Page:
In 1958, she purchased Dereham's 17th-century building, Hill House, situated on the junction of Theatre Street and Wellington Street at the top of Market Place. This became the surgery until her retirement in 1981 when she sold the property.

During her time as Dereham’s GP, Dr Palmer treated many former veterans, including Far East POWs (FEPOW) who had suffered terrible cruelty. Over time, she gained their trust and respect, enabling her to diagnose many with Post Traumatic Stress Disorder.

One of her fellow doctors was Harold Churchill, who had been a FEPOW, and together they co-wrote the book Prisoners on the Kwai. She was also the brainchild behind the FEPOW memorial, based next to Dereham’s war memorial.

She became an integral part of the FEPOW community and was made an honorary member of the National FEPOW Fellowship Welfare Remembrance Association and the Children and Families of FEPOW.

In 2013, aged 92, she visited Le Paradis in France to honour the 97 soldiers of the Royal Norfolk Regiment who were massacred by Germans in May 1940. The pilgrimage was organised by Dereham’s Royal British Legion president, Dennis O’Callaghan, whose father survived.

Dr Palmer was also the pioneer behind Dereham Disabled Club and purchased a 40-seater coach and had it transformed with beds. With volunteers, she took numerous disabled people across Europe and around the UK.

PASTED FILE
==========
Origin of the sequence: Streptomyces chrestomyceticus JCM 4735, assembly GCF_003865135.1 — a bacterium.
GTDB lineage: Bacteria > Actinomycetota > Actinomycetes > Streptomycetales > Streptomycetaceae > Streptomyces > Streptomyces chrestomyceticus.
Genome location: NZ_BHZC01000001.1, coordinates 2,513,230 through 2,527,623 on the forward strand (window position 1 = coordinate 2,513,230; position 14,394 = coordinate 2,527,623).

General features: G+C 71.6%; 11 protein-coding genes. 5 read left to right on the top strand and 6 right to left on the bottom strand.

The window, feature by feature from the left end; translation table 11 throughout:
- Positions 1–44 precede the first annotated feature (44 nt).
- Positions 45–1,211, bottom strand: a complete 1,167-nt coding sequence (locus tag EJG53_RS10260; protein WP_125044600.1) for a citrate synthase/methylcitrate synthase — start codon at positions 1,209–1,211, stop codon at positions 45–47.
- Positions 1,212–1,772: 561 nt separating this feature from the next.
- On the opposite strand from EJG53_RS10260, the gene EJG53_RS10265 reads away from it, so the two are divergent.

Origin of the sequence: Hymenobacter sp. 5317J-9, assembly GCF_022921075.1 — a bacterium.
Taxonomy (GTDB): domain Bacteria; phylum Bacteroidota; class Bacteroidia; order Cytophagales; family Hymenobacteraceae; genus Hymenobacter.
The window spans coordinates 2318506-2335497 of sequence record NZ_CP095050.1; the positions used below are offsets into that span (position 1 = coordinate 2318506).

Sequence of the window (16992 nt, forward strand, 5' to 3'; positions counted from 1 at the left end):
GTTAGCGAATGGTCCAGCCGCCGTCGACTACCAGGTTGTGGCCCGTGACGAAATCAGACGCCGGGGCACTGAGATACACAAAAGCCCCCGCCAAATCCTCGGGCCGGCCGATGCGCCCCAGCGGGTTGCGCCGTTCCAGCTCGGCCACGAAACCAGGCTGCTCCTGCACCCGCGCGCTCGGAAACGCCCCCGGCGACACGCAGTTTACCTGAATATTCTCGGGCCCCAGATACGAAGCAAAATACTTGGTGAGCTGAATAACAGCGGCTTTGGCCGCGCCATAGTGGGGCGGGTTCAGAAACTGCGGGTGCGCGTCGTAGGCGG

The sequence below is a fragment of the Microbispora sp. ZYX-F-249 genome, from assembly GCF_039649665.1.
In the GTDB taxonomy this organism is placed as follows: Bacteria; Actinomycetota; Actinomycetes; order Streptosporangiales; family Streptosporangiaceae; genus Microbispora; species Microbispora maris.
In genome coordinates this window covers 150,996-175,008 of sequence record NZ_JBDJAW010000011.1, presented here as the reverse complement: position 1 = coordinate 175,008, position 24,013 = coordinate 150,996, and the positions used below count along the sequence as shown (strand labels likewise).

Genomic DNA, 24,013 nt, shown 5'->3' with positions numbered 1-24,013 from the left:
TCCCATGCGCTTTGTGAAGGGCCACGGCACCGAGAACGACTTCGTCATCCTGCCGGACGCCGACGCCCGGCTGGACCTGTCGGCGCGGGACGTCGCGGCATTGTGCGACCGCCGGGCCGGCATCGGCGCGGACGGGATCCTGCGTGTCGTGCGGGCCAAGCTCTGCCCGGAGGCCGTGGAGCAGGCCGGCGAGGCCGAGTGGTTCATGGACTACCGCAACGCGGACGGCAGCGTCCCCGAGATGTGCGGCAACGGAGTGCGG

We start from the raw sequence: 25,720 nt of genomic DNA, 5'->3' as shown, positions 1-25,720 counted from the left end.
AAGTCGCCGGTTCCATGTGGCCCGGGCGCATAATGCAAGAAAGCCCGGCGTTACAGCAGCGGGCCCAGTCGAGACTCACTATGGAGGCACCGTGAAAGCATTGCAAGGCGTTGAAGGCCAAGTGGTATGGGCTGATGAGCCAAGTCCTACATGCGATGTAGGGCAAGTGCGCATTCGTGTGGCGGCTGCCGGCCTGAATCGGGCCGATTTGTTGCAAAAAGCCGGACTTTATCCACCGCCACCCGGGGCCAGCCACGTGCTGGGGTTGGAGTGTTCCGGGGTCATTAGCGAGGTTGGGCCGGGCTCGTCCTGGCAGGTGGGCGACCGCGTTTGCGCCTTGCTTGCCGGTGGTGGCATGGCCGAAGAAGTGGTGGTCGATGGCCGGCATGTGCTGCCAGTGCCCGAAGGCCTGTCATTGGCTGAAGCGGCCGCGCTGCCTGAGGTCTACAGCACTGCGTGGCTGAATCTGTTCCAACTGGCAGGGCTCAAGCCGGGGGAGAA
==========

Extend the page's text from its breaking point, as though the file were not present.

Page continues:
Finally, she was awarded a Dereham Community Award for her support of the town, as well as supporting the Friends of the Norfolk Dialect and relentlessly pursuing a love of social history.

During her last few years, she lived at the Crown Residential Home, Little Dunham, and prior to the pandemic would welcome countless visitors and have picnics in the countryside, often accompanied by a mandatory glass of her favourite wine or a gin and tonic.

Her 100th birthday comprised a picnic in the home’s garden where she received a card from the Queen.

Long-time friends and executors, Gerry and Lynda Norden, said: “Most of us will remember Sue for her wonderful humour and use of the English language, which prevailed right up until the end.

“Her specific written instructions for her funeral were signed off ‘cheerio - here I go!’ - such was her humour.”

Dr Palmer died on February 13. A private funeral took place on February 23. In line with her wishes, her ashes will be “broadcast” on the Brecks on Tuesday, March 29. At the same time, Dereham Town Council will fly the Union Jack with black pennant in her honour.

Retired doctor could “cure the woes of the NHS in a stroke”

On July 2, 2018, during a talk to the Norfolk and Norwich Liver Group, a then-aged 92-year-old Susan Palmer said she could "cure the woes of the NHS in a stroke".

Dr Palmer, who also gave an account of her life as a GP from 1954 to 1981, said the problems with the NHS could be remedied by requiring doctors to work longer hours.

She said she remembered times when she worked 168 hours in a week.

The late Dr Andy Marczewski succeeded Dr Palmer when she retired as a Dereham GP in 1981.